Critical Race Theory Undermines Religious Faith, by Donna Jackson

For decades, left-leaning crusades to solve the problems of the Black community have been either ineffective or outright harmful to the very people they were supposed to help. Critical Race Theory (CRT) is the latest and perhaps most dangerous example of this, and it must be opposed by everyone of conscience – and especially everyone of faith.

Donna Jackson

Donna Jackson

Self-described civil rights leaders herald CRT as a positive step forward. They appear to believe that tearing down statues and retelling history from a slavery perspective are prescriptions for healing past racial wounds. And they celebrate the inroads they’ve made into many K-12 public schools, universities, and even corporations such as AT&T and Walmart.

But is this wider acceptance of CRT really a victory?

Critical Race Theory isn’t helping to heal wounds from past discrimination and slavery, as its proponents like to claim. Instead, it’s creating new wounds.

For White Americans, CRT’s message is unrelentingly negative. It asserts that the entire White race is inherently racist and can never change. It’s like taking up a sport or a hobby only to be told that, no matter what you do, you’ll never get better.

For Black Americans, the message is even more corrosive – and quite frankly, racist. We are told we are helpless victims of White people and cannot possibly overcome their dominance without the government’s help. Why even attempt to learn and grow when we can’t escape this fate?

The CRT message is particularly damaging in schools, where it is aimed at impressionable children.

But perhaps the most destructive effects of CRT are seen in people of faith. This harm comes regardless of race.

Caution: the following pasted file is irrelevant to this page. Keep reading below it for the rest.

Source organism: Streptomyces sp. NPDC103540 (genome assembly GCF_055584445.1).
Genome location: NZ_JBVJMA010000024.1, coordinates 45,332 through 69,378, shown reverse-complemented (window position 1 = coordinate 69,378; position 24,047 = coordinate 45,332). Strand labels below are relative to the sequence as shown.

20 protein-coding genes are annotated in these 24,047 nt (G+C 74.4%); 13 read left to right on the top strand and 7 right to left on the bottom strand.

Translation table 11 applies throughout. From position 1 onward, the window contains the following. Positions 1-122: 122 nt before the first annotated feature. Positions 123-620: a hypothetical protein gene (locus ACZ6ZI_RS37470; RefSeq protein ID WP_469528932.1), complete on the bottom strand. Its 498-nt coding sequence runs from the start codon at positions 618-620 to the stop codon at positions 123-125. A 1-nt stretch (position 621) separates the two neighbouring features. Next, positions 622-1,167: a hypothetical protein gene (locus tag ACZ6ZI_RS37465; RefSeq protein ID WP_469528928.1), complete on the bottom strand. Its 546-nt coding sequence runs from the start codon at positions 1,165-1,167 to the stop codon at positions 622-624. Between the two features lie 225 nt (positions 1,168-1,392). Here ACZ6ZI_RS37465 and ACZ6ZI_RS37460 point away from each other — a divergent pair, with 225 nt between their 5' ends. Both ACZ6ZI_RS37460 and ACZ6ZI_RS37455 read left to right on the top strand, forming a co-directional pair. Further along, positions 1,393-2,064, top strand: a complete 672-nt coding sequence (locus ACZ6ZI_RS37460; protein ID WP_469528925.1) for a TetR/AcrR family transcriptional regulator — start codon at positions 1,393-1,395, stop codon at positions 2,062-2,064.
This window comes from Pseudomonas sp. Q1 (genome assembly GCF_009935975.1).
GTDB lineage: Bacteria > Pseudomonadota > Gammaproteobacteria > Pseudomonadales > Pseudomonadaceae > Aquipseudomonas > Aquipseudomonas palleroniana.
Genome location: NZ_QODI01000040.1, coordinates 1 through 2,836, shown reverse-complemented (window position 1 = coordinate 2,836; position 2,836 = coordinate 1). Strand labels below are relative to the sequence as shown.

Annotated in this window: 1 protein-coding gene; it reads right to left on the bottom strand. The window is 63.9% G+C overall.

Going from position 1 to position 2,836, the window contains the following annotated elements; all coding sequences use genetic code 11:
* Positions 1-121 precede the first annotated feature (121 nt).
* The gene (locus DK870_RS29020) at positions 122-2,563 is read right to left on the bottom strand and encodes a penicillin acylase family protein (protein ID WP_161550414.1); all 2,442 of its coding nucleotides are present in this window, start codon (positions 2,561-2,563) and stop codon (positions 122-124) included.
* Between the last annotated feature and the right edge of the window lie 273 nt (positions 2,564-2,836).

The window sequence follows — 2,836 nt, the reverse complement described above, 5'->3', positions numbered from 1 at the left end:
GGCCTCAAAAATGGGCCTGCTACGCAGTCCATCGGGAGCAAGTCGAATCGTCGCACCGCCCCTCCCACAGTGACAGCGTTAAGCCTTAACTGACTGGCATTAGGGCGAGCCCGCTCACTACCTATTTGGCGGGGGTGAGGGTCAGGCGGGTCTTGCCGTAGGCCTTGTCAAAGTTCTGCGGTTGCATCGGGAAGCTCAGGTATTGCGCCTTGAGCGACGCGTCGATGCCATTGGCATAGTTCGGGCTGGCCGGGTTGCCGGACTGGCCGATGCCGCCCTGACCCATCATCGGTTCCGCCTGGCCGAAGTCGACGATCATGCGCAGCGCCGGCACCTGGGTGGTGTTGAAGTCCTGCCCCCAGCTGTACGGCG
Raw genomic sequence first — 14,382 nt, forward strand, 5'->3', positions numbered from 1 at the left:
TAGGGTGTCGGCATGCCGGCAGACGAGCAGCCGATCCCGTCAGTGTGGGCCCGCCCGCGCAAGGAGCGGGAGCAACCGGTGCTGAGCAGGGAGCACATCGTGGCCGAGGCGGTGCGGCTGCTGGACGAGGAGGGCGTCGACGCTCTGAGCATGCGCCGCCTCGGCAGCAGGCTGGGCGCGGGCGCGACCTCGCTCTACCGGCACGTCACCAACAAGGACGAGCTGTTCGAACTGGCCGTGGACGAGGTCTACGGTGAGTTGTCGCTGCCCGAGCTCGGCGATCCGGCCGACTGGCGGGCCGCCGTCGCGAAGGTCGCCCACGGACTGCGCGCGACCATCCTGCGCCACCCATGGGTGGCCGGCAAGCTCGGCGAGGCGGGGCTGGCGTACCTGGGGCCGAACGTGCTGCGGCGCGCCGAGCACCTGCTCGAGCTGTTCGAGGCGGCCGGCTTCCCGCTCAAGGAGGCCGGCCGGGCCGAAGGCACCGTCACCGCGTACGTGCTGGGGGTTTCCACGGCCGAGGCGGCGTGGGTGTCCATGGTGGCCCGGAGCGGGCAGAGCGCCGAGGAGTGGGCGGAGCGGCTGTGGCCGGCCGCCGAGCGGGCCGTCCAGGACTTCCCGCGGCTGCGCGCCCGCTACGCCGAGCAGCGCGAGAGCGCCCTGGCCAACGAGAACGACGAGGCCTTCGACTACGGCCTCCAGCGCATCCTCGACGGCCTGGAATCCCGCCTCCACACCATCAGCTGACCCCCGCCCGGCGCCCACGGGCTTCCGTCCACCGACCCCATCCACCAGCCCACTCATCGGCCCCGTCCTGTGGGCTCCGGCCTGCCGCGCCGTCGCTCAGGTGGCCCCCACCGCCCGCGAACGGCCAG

The foundation of faith is redemption, but CRT casts that aside by preaching that many people are irredeemable. Without redemption, spiritual faith ceases to exist. Even self-improvement is apparently impossible since all the laws and institutions allegedly only create more racism.

Even the Black church, which was at the heart of the civil rights movement, is now considered racist by CRT proponents, who believe it exists only to spread more racism. For example, Protestants are oppressors and not even salvation can change them.

According to CRT, all of the advances of the civil rights movement were done to perpetuate racism. We know that many who marched with Dr. Martin Luther King, Jr. had White skin and strong faith. Dr. King admonished Black people who distrusted White people because he acknowledged many of those Whites saw their own freedom tied to the status of Black Americans.

CRT’s undercutting of faith and the King legacy shouldn’t be surprising, since the founders of CRT were atheists invested in tearing down our society. What is shocking, however, is that the movement has found so much acceptance in the churches that are ultimately the targets for repudiation and ultimate destruction.

Both my mother and best teachers emphasized that what I thought about myself was always more important than what others thought of me. They taught me that my self-worth comes from within and that it was up to me to develop positive images of myself and my value. That advice helped me always believe in my abilities and take responsibility for my own success.

And most importantly, as a person of faith, I was taught that it’s not about what happens to me but rather how I respond to the things that happen to me. My fate has always been in my hands; anything else would make my Creator unjust.

That is why people of faith need to recognize that the Critical Race Theory movement is an existential threat to our nation’s founding principles and must be stopped.


Donna Jackson is the director of membership development for the Project 21 black leadership network. She has worked in accounting, auditing and management roles with Ernst & Young and Marriott International, and was a deputy controller for the Export-Import Bank of the United States. She previously worked on political campaigns in Arkansas, including that of former Gov. Mike Huckabee. This was originally distributed through Inside Sources.

New Visions Commentaries reflect the views of their author, and not necessarily those of Project 21, other Project 21 members, or the National Center for Public Policy Research, its board or staff.

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